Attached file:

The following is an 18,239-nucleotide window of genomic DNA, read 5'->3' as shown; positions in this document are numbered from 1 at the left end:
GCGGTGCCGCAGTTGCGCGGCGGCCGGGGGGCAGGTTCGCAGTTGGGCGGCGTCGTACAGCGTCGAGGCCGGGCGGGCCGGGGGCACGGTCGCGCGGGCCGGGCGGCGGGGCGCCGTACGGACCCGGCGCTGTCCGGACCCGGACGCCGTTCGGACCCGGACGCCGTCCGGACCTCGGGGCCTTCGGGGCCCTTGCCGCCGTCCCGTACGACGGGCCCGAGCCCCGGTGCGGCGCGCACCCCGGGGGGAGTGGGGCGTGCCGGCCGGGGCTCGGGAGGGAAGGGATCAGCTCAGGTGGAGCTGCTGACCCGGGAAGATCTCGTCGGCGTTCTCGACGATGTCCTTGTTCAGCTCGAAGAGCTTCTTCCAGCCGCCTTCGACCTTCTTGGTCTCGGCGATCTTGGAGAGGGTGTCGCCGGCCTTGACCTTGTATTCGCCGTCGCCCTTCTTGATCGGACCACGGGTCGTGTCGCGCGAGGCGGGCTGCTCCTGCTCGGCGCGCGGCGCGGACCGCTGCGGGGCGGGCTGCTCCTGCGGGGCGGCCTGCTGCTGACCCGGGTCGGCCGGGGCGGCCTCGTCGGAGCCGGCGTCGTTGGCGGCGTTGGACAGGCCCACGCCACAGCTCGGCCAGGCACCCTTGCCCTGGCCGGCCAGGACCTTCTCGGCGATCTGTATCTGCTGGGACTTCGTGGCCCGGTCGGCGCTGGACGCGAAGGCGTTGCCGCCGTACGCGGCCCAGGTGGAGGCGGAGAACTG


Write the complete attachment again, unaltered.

The following is an 18,239-nucleotide window of genomic DNA, read 5'->3' as shown; positions in this document are numbered from 1 at the left end:
GCGGTGCCGCAGTTGCGCGGCGGCCGGGGGGCAGGTTCGCAGTTGGGCGGCGTCGTACAGCGTCGAGGCCGGGCGGGCCGGGGGCACGGTCGCGCGGGCCGGGCGGCGGGGCGCCGTACGGACCCGGCGCTGTCCGGACCCGGACGCCGTTCGGACCCGGACGCCGTCCGGACCTCGGGGCCTTCGGGGCCCTTGCCGCCGTCCCGTACGACGGGCCCGAGCCCCGGTGCGGCGCGCACCCCGGGGGGAGTGGGGCGTGCCGGCCGGGGCTCGGGAGGGAAGGGATCAGCTCAGGTGGAGCTGCTGACCCGGGAAGATCTCGTCGGCGTTCTCGACGATGTCCTTGTTCAGCTCGAAGAGCTTCTTCCAGCCGCCTTCGACCTTCTTGGTCTCGGCGATCTTGGAGAGGGTGTCGCCGGCCTTGACCTTGTATTCGCCGTCGCCCTTCTTGATCGGACCACGGGTCGTGTCGCGCGAGGCGGGCTGCTCCTGCTCGGCGCGCGGCGCGGACCGCTGCGGGGCGGGCTGCTCCTGCGGGGCGGCCTGCTGCTGACCCGGGTCGGCCGGGGCGGCCTCGTCGGAGCCGGCGTCGTTGGCGGCGTTGGACAGGCCCACGCCACAGCTCGGCCAGGCACCCTTGCCCTGGCCGGCCAGGACCTTCTCGGCGATCTGTATCTGCTGGGACTTCGTGGCCCGGTCGGCGCTGGACGCGAAGGCGTTGCCGCCGTACGCGGCCCAGGTGGAGGCGGAGAACTG